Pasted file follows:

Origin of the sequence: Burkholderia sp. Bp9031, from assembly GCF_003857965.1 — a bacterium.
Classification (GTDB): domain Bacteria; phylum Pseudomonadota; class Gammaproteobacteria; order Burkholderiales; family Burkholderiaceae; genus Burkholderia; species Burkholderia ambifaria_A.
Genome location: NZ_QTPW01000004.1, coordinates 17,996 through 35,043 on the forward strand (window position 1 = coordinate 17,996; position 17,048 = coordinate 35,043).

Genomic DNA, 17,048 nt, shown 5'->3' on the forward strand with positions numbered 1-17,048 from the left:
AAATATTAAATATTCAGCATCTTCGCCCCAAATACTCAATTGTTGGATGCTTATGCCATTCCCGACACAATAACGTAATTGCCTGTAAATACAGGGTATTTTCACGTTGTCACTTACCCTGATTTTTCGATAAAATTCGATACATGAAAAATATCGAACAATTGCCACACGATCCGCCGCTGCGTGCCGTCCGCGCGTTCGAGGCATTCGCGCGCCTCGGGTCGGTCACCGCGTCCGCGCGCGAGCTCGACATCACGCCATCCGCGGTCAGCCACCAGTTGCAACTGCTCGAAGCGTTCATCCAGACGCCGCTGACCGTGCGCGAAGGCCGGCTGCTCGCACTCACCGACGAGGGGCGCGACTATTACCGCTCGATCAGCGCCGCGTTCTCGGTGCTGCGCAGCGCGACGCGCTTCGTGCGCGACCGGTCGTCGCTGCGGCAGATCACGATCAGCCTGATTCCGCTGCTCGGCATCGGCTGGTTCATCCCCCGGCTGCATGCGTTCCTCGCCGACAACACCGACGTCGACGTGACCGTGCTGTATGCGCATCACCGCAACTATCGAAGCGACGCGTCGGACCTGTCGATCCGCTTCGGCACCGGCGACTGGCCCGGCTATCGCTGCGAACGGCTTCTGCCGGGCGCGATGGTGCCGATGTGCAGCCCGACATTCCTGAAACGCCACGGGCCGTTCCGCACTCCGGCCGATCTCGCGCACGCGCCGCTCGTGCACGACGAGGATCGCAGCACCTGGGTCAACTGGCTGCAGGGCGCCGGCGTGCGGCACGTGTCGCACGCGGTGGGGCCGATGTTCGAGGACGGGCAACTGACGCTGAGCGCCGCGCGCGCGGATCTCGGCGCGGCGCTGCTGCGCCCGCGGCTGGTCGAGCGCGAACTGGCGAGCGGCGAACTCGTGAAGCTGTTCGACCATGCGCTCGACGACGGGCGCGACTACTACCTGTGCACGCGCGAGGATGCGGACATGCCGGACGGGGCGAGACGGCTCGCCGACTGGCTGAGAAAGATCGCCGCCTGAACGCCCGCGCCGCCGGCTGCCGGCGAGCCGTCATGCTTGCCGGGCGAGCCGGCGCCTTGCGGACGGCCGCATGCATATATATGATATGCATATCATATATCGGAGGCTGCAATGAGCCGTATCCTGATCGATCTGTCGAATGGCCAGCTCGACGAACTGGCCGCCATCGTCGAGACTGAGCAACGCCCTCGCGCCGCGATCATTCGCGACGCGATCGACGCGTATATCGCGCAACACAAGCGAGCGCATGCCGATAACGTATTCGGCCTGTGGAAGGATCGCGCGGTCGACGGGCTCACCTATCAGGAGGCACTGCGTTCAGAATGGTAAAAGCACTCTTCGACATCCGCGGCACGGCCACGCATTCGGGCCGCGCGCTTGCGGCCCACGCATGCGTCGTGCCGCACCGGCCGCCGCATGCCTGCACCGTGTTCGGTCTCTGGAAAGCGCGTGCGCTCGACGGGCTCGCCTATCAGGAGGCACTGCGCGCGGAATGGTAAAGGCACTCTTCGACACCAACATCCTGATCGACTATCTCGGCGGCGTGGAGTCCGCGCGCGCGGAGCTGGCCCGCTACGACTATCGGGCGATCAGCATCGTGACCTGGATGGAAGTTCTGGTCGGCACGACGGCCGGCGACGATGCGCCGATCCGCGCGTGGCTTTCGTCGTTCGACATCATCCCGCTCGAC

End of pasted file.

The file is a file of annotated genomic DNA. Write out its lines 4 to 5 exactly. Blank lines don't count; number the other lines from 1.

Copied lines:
Genomic DNA, 17,048 nt, shown 5'->3' on the forward strand with positions numbered 1-17,048 from the left:
AAATATTAAATATTCAGCATCTTCGCCCCAAATACTCAATTGTTGGATGCTTATGCCATTCCCGACACAATAACGTAATTGCCTGTAAATACAGGGTATTTTCACGTTGTCACTTACCCTGATTTTTCGATAAAATTCGATACATGAAAAATATCGAACAATTGCCACACGATCCGCCGCTGCGTGCCGTCCGCGCGTTCGAGGCATTCGCGCGCCTCGGGTCGGTCACCGCGTCCGCGCGCGAGCTCGACATCACGCCATCCGCGGTCAGCCACCAGTTGCAACTGCTCGAAGCGTTCATCCAGACGCCGCTGACCGTGCGCGAAGGCCGGCTGCTCGCACTCACCGACGAGGGGCGCGACTATTACCGCTCGATCAGCGCCGCGTTCTCGGTGCTGCGCAGCGCGACGCGCTTCGTGCGCGACCGGTCGTCGCTGCGGCAGATCACGATCAGCCTGATTCCGCTGCTCGGCATCGGCTGGTTCATCCCCCGGCTGCATGCGTTCCTCGCCGACAACACCGACGTCGACGTGACCGTGCTGTATGCGCATCACCGCAACTATCGAAGCGACGCGTCGGACCTGTCGATCCGCTTCGGCACCGGCGACTGGCCCGGCTATCGCTGCGAACGGCTTCTGCCGGGCGCGATGGTGCCGATGTGCAGCCCGACATTCCTGAAACGCCACGGGCCGTTCCGCACTCCGGCCGATCTCGCGCACGCGCCGCTCGTGCACGACGAGGATCGCAGCACCTGGGTCAACTGGCTGCAGGGCGCCGGCGTGCGGCACGTGTCGCACGCGGTGGGGCCGATGTTCGAGGACGGGCAACTGACGCTGAGCGCCGCGCGCGCGGATCTCGGCGCGGCGCTGCTGCGCCCGCGGCTGGTCGAGCGCGAACTGGCGAGCGGCGAACTCGTGAAGCTGTTCGACCATGCGCTCGACGACGGGCGCGACTACTACCTGTGCACGCGCGAGGATGCGGACATGCCGGACGGGGCGAGACGGCTCGCCGACTGGCTGAGAAAGATCGCCGCCTGAACGCCCGCGCCGCCGGCTGCCGGCGAGCCGTCATGCTTGCCGGGCGAGCCGGCGCCTTGCGGACGGCCGCATGCATATATATGATATGCATATCATATATCGGAGGCTGCAATGAGCCGTATCCTGATCGATCTGTCGAATGGCCAGCTCGACGAACTGGCCGCCATCGTCGAGACTGAGCAACGCCCTCGCGCCGCGATCATTCGCGACGCGATCGACGCGTATATCGCGCAACACAAGCGAGCGCATGCCGATAACGTATTCGGCCTGTGGAAGGATCGCGCGGTCGACGGGCTCACCTATCAGGAGGCACTGCGTTCAGAATGGTAAAAGCACTCTTCGACATCCGCGGCACGGCCACGCATTCGGGCCGCGCGCTTGCGGCCCACGCATGCGTCGTGCCGCACCGGCCGCCGCATGCCTGCACCGTGTTCGGTCTCTGGAAAGCGCGTGCGCTCGACGGGCTCGCCTATCAGGAGGCACTGCGCGCGGAATGGTAAAGGCACTCTTCGACACCAACATCCTGATCGACTATCTCGGCGGCGTGGAGTCCGCGCGCGCGGAGCTGGCCCGCTACGACTATCGGGCGATCAGCATCGTGACCTGGATGGAAGTTCTGGTCGGCACGACGGCCGGCGACGATGCGCCGATCCGCGCGTGGCTTTCGTCGTTCGACATCATCCCGCTCGAC